Saturday, February 14, 2015

Step Four: Making a map into (hopefully) a Superstar map.

So in my previous post I ended with the comment that while that map was a perfectly serviceable map I was aiming for something higher - a Superstar map. To help to achieve that goal I went back and read through a whole mess of forum and blog posts that tried to explain what made a superstar map "super". Then I went back to paper and came up with the following:

My next attempt at a map. The smaller grid let me expand the map's focus and was more in keeping with what other Superstar entries turned out to be. Also, the scale is back to the usual 1 square equals 5 feet. 
There's a lot of changes in this map, from the artistic style to the content. Lets look at the art first. The most eye catching change has to be the introduction of color. For color I use Micron and Prismacolor calligraphy-style markers. Most craft stores should stock them. Most of the lines are 01 point, with 005 point for the really thin lines and 05 or 08 for the thick lines. I tried to keep the color choices logical - brown for wood, green for flora, blue for water and black for rocks. Its not always consistent - I have my palisades in black, but thats ok. Gravel is represented by a black dot pattern. Muddy slopes are represented by a brown dot pattern. The parallel dashes represent cliffs, although there is no place where I list the changes in elevation. One of the things I consider a mistake was the inclusion of a 'drip line' marking the entrance to the cave. This is deliniated by the black line across the river at the top of the map. On the plus side, the change in line thickness from surface to underground should be obvious.

Layout-wise, I would like to point out some of the changes in the surface village. The river, for one, is wider and, as mentioned in the previous post, deeper. it spans almost the entirety of arch, meaning that the only way in now is by boat. Looking at the huts you still have the sage's hut to the right of the boat ramp, but to the left you have this new hut with a fence around it. This hut is for visitors who bring mounts. Just north of this hut is another hut with some shapes alongside of it. This was supposed to be the village blacksmith. The two huts above them were for temple attendants. The longhouse is only penciled in in this map because I was toying with changing its rectangular shape. The longhouse's purpose was morphing in my mind as I was drawing the map. Initially, I was thinking of having the villagers outside and the temple underground. But after awhile I thought that idea was awful. Screw our ancestors, say the villagers! We want to be safe! Put the temple outside and us inside!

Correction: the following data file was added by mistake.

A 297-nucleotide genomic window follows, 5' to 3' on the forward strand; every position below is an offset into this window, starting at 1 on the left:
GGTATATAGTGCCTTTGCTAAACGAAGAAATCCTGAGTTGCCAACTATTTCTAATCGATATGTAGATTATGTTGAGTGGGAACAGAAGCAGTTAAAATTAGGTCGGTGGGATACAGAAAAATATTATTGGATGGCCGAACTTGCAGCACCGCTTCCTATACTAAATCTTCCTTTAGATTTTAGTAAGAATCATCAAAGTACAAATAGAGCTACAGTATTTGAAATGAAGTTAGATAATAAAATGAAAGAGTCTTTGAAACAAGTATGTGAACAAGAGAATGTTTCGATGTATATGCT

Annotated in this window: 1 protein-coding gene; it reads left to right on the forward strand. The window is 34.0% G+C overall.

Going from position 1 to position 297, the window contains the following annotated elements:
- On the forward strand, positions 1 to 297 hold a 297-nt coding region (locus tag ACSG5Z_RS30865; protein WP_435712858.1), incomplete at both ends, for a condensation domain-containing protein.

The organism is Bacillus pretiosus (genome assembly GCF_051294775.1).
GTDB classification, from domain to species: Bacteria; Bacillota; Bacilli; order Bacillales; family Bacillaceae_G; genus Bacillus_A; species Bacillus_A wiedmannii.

Which brings us to this whole new part of the map where I have fleshed out the underground. The river continues underground for dozens of feet before stopping at at short waterfall (which was only penciled in). The path, which previously had been rocky and uneven, is now a smoothed gravel  bank. Two thirds of the way to the waterfall there is a side passage that goes for several feet before stopping. Where it stops it intersects a crossing passage. This crossing passage is 10 feet above the floor, requiring people to climb the walls to get up to it.

From there, you can follow that passage south to a large, long room. Geologically speaking, this room was where the river used to flow through until it cut its way down to the current level. Now it serves as the major meeting room. To the south of that are several rooms for the majority of the tribe while to the north the chief has his own room. Lastly there is a door leading out into the upper plateau as well as a narrow crack that guards can use to look out across the plateau.

Finally, this is the first map to really show part of the lake. We can also see better why this is such a great defensive location - this whole shoreline is all cliffs. Apart from climbing the cliff face, there is no other mundane way inside besides going through the arch.

I found this version of the map to be the best one I'd drafted of them all. But I still had concerns about the usage of space (there is a lot of white space) and the fact that this was all just one flat map. I wanted some three-dimensionality. In the final map (which comes next) I try to address these issues.